Quarantine free travel for New Zealanders coming to Australia has been suspended amid fears of a concerning strain of COVID-19 across the Tasman. Joining us from Canberra is the Acting Chief Health Officer, Professor Michael Kidd.
Hey Michael, thank you so much for joining us. I want to talk about vaccine rollout in just a moment, but first this new strain. How worrying is it?
Well, this new strain is one of the variants of concern. It’s the strain which was originally identified in South Africa, the B1351 strain. It’s been picked up in 13 countries around the world, including in Australia and people who have come into Australia from overseas and who’ve been in hotel quarantine - we’ve had 13 cases in Australia to date.
But the worry about this case in New Zealand is that the person who was infected had finished their period of quarantine. It looks like they were infected by another passenger towards the end of their period of quarantine. They’ve then been out in the community for the past 10 days, visiting a number of venues, interacting with other people in the community.
Yesterday, we got the report that the rapid genome sequence had shown that this was the so-called South African variant, and as a consequence, the Australian Health Protection Principal Committee met at midday yesterday and made a recommendation to the Prime Minister and the Australian Government that we suspend from the Green Zone arrangements for flights from New Zealand for the next 72 hours. And this allows us time- for the New Zealand authorities to follow up with all the contacts of this individual to see if there has been more widespread community transmission of this particular variant, which is more transmissible than the other variants of COVID-19 that we've seen in Australia. And then we can see if it's safe to resume the Green Zone arrangements or not.
So, there’ll still be flighting comes in from New Zealand, but they will be Red Zone flights over the 72-hour period.
Okay. Hey, let's go to the independent regulator approving the Pfizer vaccine rollout in Australia. The Government has ordered 10 million doses, that covers five million Australians of course - two doses each. The first batch of 800,000 is expected when, exactly?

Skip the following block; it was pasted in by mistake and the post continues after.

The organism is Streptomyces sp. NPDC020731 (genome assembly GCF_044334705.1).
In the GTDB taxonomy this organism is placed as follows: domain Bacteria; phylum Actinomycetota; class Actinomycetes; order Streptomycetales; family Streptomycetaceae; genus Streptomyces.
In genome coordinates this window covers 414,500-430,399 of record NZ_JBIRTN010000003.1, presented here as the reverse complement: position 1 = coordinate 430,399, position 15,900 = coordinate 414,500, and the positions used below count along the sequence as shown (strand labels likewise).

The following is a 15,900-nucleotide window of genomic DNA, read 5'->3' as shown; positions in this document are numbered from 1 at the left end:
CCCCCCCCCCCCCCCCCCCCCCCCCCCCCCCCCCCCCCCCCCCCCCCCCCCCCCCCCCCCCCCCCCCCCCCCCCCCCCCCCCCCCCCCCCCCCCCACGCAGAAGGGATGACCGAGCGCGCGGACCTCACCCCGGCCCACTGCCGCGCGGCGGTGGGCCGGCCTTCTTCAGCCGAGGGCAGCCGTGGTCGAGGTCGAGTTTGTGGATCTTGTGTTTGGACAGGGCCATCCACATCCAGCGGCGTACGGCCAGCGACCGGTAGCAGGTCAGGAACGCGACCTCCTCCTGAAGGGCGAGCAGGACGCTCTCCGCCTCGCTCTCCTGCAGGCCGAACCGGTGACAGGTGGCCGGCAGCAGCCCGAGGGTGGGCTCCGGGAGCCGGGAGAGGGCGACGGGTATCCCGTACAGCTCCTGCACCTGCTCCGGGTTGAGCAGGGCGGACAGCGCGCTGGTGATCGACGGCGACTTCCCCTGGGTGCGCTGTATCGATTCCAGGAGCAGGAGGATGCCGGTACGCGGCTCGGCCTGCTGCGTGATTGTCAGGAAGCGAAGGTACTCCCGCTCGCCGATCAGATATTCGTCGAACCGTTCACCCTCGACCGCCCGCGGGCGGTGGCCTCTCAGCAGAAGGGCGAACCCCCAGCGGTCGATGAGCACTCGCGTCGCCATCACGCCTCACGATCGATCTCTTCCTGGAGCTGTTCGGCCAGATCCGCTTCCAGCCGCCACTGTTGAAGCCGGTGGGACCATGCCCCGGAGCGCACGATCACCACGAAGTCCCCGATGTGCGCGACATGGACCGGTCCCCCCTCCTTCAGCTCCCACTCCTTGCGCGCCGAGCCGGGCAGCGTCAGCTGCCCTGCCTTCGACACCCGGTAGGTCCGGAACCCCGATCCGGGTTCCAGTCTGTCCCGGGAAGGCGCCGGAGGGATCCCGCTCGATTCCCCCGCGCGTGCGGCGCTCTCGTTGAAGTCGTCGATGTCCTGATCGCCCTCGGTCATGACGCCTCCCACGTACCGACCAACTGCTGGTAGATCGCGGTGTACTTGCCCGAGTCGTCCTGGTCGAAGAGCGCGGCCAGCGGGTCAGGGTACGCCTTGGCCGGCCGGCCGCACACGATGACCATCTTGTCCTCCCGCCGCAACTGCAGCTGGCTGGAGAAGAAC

So, we're expecting the first doses of the Pfizer vaccine to come into Australia during the middle of February, so over the next few weeks. The Therapeutic Goods Administration then does its regular batch testing to ensure that everything is fine with those doses which have come in. Those doses will then be distributed by the Australian Government out to the hubs which have been established with the states and territories, and the vaccine will start to rollout.
As we know, the initial priority populations are the residents and staff of aged care and disability care facilities across the country, as well as frontline health care workers and people working in quarantine and Border Force whose are at risk of coming into contact with people with COVID-19 from overseas.
Okay. Five million Australians will get, eventually, the Pfizer vaccine. The bulk of the rest of us will get the AstraZeneca, AstraZeneca version that is less effective than Pfizer. Are we worried about creating, I guess, a two-tier vaccination system here?
So what we know from the research and the clinical trials is that both the Pfizer vaccine and the AstraZeneca vaccine are very effective at preventing serious disease and preventing death from COVID-19. And this of course, this protection of the population is our number one priority.
The initial trials of the AstraZeneca vaccine have shown variable responses in preventing mild to moderate infections compared to the Pfizer vaccine, but they were early trials, and early data that came in towards the end of last year. The Therapeutic Goods Administration is looking at the much more updated clinical trial details and the further research which has been presented to them by AstraZeneca, and will be using this to make its determination about the safety and efficacy of that vaccine over the coming weeks.
Okay. Michael Kidd in Canberra, thank you so much for joining us.